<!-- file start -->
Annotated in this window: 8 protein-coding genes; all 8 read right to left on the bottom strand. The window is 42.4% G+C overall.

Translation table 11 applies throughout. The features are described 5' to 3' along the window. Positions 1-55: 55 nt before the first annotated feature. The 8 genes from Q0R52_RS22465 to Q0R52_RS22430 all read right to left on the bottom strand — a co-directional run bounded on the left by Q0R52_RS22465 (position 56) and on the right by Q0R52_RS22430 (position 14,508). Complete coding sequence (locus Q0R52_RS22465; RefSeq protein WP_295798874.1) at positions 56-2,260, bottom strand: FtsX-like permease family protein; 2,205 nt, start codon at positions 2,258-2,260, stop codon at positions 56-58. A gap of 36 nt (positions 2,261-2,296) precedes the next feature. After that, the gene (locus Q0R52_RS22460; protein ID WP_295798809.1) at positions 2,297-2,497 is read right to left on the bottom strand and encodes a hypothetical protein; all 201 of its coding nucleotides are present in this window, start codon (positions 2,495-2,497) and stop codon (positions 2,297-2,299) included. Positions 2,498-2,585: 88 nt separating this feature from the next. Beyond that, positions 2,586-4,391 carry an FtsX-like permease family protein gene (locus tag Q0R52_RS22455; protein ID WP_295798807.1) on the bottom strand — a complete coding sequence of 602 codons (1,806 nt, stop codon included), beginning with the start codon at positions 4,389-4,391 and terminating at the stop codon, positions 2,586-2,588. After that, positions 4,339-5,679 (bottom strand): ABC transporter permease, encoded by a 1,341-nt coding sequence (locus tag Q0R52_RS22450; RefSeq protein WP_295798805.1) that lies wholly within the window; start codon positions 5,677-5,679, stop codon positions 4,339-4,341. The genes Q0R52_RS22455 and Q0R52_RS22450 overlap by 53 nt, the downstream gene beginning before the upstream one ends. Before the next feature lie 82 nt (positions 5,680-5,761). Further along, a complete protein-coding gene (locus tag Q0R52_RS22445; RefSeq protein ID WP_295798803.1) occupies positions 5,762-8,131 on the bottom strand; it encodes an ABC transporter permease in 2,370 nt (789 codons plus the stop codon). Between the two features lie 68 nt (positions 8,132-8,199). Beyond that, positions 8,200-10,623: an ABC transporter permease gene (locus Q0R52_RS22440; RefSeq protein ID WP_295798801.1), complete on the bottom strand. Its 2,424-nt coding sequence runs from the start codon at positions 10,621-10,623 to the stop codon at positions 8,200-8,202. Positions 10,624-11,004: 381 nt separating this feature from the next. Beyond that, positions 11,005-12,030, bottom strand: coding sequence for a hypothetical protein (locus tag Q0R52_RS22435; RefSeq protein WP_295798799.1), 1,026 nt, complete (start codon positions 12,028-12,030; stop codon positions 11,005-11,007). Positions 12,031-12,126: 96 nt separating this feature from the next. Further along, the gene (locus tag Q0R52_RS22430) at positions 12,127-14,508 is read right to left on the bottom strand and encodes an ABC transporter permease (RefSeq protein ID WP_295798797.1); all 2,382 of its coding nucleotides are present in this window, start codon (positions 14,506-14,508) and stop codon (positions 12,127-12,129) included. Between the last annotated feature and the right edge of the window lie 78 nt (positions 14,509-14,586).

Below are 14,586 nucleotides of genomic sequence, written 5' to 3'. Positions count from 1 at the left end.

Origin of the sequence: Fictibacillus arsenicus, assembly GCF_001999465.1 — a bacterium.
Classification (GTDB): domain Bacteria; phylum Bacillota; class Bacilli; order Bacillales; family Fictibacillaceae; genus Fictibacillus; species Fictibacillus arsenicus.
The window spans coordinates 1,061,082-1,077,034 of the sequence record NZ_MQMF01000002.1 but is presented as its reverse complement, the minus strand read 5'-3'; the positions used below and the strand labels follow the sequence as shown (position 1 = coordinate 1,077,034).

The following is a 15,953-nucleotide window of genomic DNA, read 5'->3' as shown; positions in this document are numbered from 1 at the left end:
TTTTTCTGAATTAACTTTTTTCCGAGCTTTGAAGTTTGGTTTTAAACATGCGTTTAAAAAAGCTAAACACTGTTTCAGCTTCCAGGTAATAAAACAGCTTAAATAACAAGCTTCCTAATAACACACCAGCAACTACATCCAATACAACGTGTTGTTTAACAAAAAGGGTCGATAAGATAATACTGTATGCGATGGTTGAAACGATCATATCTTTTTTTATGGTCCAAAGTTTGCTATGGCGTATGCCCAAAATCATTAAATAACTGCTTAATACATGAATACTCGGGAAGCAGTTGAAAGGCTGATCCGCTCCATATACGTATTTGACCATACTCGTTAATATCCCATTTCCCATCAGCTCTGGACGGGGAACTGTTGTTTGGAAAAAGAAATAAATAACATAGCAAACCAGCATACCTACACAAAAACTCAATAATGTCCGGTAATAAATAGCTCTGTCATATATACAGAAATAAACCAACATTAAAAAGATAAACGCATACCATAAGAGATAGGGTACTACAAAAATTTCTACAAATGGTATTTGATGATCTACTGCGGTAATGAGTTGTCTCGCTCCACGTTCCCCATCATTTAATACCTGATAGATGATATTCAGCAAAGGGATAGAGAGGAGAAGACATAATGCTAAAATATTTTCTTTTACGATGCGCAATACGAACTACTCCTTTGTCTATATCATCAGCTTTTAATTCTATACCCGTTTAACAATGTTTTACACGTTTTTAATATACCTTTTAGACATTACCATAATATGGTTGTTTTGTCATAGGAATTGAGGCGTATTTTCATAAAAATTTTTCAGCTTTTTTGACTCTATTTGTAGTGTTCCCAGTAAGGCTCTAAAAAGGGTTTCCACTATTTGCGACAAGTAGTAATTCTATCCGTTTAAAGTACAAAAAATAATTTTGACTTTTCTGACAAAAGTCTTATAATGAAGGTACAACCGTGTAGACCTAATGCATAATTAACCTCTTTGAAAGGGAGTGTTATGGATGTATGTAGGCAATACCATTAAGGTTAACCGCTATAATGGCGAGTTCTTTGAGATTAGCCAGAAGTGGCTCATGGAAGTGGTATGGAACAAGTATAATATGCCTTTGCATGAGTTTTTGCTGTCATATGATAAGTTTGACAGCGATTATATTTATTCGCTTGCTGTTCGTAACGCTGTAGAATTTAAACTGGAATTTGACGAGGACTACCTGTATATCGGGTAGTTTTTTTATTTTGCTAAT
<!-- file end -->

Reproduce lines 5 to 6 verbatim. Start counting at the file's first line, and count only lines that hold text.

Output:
Classification (GTDB): domain Bacteria; phylum Bacillota; class Bacilli; order Bacillales; family Fictibacillaceae; genus Fictibacillus; species Fictibacillus arsenicus.
The window spans coordinates 1,061,082-1,077,034 of the sequence record NZ_MQMF01000002.1 but is presented as its reverse complement, the minus strand read 5'-3'; the positions used below and the strand labels follow the sequence as shown (position 1 = coordinate 1,077,034).